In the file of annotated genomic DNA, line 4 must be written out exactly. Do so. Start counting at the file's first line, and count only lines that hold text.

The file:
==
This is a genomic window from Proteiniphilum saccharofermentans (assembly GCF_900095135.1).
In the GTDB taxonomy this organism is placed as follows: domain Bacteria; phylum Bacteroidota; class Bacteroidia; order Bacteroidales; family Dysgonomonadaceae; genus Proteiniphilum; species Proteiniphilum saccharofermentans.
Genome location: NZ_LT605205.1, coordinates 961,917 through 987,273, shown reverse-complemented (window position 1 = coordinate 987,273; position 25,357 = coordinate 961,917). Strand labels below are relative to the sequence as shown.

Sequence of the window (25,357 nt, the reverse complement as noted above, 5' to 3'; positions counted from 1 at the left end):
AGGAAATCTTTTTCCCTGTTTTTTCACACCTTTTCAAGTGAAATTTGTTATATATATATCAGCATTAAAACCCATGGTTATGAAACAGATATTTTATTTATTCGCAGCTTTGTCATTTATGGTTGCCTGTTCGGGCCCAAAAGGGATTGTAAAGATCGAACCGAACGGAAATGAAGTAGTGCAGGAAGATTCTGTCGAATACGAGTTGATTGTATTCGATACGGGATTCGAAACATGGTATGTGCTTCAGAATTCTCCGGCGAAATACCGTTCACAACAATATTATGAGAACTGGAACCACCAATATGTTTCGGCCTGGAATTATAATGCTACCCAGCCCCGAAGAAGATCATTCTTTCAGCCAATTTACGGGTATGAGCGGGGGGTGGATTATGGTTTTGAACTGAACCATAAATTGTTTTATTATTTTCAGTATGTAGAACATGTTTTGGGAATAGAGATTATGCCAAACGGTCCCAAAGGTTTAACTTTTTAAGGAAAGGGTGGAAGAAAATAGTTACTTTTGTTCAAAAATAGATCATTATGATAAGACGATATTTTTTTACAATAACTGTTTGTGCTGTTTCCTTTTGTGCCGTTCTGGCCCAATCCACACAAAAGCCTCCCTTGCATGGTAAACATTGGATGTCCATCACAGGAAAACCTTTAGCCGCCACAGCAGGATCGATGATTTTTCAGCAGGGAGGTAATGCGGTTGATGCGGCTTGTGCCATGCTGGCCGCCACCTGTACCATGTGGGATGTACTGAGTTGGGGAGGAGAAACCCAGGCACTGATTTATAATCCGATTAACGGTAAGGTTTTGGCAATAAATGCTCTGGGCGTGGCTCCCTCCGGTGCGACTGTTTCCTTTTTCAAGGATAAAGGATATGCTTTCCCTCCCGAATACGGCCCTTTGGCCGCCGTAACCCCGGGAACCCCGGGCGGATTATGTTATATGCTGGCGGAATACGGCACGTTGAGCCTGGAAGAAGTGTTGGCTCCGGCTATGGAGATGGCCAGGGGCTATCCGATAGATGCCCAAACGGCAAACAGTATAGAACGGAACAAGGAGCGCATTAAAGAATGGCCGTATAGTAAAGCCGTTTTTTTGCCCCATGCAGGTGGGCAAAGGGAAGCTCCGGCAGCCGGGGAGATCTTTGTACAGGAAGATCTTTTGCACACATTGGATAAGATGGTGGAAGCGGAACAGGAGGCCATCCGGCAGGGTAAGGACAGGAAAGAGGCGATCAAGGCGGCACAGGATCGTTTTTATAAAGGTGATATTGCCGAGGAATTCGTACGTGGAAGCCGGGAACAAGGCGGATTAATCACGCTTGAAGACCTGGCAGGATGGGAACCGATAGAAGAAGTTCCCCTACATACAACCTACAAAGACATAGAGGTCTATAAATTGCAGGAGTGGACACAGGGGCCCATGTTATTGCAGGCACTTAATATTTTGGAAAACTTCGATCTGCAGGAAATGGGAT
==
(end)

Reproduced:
Sequence of the window (25,357 nt, the reverse complement as noted above, 5' to 3'; positions counted from 1 at the left end):